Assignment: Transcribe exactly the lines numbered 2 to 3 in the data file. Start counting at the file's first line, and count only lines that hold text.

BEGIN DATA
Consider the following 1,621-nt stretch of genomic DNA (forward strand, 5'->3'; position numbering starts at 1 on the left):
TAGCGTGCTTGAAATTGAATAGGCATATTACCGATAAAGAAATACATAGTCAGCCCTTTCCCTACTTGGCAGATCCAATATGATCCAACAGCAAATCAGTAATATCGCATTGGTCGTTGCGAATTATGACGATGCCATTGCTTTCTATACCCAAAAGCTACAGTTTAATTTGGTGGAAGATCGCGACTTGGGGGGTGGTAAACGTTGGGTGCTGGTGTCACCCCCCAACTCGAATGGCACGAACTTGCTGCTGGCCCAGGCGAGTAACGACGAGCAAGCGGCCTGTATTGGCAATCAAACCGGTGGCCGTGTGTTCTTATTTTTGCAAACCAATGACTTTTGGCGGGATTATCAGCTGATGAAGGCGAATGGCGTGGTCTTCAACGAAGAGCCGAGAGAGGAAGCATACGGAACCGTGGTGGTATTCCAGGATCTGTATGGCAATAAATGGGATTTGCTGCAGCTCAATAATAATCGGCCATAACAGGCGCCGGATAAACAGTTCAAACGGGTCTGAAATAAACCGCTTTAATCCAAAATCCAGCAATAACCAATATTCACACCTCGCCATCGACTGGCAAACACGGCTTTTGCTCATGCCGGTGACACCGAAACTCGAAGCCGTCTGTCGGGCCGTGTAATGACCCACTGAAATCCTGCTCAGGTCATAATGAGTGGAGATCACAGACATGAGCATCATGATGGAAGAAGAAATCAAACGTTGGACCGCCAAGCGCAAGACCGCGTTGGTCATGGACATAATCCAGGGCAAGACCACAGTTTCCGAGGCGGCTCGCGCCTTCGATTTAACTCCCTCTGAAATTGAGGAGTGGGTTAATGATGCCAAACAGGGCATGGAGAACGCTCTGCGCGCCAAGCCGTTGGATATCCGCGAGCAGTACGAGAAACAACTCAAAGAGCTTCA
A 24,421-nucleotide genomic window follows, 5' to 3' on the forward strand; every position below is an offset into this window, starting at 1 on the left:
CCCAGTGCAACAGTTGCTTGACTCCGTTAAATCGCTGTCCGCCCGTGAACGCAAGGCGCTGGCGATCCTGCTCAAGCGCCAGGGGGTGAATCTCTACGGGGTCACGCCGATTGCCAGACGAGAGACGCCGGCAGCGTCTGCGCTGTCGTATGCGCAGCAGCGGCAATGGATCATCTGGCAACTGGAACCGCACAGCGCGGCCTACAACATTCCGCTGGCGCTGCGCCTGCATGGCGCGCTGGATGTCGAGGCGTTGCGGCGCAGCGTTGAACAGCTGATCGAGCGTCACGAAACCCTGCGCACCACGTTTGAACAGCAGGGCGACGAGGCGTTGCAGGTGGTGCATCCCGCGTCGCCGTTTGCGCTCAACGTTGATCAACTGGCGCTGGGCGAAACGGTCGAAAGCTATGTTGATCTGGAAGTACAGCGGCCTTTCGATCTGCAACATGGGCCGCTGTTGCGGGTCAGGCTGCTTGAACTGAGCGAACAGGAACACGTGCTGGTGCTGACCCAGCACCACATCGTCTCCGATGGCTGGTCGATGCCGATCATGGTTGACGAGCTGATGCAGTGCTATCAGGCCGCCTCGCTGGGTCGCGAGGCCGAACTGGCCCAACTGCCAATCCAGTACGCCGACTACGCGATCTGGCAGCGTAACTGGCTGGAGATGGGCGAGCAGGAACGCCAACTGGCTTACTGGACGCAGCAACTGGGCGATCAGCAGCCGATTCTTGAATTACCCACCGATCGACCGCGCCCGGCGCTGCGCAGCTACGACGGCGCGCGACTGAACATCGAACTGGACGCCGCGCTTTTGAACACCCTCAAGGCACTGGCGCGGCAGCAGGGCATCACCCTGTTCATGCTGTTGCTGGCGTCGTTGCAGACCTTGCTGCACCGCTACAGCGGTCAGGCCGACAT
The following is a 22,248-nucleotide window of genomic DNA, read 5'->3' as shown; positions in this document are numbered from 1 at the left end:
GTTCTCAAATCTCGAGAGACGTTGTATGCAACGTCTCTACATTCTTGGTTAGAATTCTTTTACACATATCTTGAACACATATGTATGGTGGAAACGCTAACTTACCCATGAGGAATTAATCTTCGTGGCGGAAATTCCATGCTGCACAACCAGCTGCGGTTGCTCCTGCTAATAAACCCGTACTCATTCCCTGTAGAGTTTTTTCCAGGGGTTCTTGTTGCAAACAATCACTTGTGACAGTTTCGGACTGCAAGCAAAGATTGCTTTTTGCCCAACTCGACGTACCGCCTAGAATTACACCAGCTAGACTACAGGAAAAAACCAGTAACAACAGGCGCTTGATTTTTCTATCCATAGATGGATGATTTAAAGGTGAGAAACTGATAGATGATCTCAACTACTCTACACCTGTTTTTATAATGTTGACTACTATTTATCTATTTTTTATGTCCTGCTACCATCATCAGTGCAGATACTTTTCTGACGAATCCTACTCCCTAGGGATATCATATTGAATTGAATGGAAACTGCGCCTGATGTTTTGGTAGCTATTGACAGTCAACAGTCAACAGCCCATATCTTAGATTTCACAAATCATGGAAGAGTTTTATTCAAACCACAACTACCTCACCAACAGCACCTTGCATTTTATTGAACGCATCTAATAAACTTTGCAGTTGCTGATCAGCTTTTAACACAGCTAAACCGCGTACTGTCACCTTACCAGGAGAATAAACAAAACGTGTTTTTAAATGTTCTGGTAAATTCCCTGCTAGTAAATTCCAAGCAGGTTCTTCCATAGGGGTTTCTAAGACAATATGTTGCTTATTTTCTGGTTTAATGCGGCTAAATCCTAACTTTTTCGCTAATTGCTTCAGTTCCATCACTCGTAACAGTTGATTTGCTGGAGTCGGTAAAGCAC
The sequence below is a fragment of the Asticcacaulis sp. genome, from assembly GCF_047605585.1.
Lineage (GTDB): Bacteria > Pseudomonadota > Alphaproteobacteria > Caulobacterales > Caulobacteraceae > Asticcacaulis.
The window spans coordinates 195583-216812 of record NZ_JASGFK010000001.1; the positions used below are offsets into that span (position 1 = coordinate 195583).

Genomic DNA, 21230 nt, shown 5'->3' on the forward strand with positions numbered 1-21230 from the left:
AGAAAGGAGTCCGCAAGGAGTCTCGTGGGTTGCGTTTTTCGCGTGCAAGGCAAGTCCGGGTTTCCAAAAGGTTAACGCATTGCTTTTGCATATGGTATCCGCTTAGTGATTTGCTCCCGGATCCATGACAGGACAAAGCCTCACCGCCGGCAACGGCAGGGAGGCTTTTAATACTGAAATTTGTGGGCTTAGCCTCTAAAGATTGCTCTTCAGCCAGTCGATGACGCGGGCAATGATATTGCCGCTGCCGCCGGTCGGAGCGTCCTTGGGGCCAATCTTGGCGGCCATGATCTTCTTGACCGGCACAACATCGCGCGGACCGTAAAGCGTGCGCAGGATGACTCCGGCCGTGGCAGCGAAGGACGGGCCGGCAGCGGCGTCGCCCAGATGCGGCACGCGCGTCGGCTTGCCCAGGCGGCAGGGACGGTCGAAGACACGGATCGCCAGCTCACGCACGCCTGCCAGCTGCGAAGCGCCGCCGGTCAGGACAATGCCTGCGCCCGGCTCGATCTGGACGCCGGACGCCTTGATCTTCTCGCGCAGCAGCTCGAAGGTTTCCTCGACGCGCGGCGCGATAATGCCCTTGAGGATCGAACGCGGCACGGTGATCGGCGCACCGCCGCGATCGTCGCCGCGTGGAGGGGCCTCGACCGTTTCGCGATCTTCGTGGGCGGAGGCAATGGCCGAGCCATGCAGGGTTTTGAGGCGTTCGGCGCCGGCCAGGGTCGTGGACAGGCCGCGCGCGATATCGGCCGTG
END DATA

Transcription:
TAGCGTGCTTGAAATTGAATAGGCATATTACCGATAAAGAAATACATAGTCAGCCCTTTCCCTACTTGGCAGATCCAATATGATCCAACAGCAAATCAGTAATATCGCATTGGTCGTTGCGAATTATGACGATGCCATTGCTTTCTATACCCAAAAGCTACAGTTTAATTTGGTGGAAGATCGCGACTTGGGGGGTGGTAAACGTTGGGTGCTGGTGTCACCCCCCAACTCGAATGGCACGAACTTGCTGCTGGCCCAGGCGAGTAACGACGAGCAAGCGGCCTGTATTGGCAATCAAACCGGTGGCCGTGTGTTCTTATTTTTGCAAACCAATGACTTTTGGCGGGATTATCAGCTGATGAAGGCGAATGGCGTGGTCTTCAACGAAGAGCCGAGAGAGGAAGCATACGGAACCGTGGTGGTATTCCAGGATCTGTATGGCAATAAATGGGATTTGCTGCAGCTCAATAATAATCGGCCATAACAGGCGCCGGATAAACAGTTCAAACGGGTCTGAAATAAACCGCTTTAATCCAAAATCCAGCAATAACCAATATTCACACCTCGCCATCGACTGGCAAACACGGCTTTTGCTCATGCCGGTGACACCGAAACTCGAAGCCGTCTGTCGGGCCGTGTAATGACCCACTGAAATCCTGCTCAGGTCATAATGAGTGGAGATCACAGACATGAGCATCATGATGGAAGAAGAAATCAAACGTTGGACCGCCAAGCGCAAGACCGCGTTGGTCATGGACATAATCCAGGGCAAGACCACAGTTTCCGAGGCGGCTCGCGCCTTCGATTTAACTCCCTCTGAAATTGAGGAGTGGGTTAATGATGCCAAACAGGGCATGGAGAACGCTCTGCGCGCCAAGCCGTTGGATATCCGCGAGCAGTACGAGAAACAACTCAAAGAGCTTCA
A 24,421-nucleotide genomic window follows, 5' to 3' on the forward strand; every position below is an offset into this window, starting at 1 on the left: